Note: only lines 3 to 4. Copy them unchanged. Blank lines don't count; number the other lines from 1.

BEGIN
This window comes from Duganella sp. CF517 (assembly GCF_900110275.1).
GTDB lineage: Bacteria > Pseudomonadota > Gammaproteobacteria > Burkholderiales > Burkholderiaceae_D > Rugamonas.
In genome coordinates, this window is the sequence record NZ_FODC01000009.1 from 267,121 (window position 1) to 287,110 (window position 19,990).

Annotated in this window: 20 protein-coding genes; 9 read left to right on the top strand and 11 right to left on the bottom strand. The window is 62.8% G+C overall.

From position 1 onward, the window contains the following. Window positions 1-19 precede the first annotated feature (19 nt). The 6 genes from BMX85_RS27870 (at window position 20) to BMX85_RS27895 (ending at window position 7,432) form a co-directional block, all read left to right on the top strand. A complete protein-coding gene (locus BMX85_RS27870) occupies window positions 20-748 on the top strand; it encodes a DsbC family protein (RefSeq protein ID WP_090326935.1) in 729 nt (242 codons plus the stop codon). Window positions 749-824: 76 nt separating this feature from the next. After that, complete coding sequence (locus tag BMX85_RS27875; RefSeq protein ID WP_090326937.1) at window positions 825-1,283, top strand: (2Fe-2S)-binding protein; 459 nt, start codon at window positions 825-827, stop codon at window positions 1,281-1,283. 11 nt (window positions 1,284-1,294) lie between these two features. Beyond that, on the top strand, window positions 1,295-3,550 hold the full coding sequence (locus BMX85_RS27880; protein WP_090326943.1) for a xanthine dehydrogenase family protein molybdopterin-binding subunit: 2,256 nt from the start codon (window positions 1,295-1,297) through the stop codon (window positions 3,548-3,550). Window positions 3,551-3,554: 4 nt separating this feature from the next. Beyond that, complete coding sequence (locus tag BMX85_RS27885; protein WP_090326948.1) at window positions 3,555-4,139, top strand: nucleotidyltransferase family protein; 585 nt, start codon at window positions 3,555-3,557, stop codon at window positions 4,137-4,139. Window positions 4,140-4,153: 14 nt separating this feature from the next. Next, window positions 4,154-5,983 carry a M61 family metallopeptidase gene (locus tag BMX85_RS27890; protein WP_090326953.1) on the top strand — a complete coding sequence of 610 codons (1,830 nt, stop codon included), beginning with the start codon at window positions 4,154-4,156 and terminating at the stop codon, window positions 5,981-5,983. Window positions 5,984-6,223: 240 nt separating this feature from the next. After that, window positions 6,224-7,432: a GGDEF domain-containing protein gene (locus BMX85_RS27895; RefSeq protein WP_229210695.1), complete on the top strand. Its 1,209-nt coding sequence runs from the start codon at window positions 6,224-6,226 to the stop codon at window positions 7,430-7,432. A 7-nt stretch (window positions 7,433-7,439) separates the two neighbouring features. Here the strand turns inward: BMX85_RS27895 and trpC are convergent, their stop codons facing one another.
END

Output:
In genome coordinates, this window is the sequence record NZ_FODC01000009.1 from 267,121 (window position 1) to 287,110 (window position 19,990).

Annotated in this window: 20 protein-coding genes; 9 read left to right on the top strand and 11 right to left on the bottom strand. The window is 62.8% G+C overall.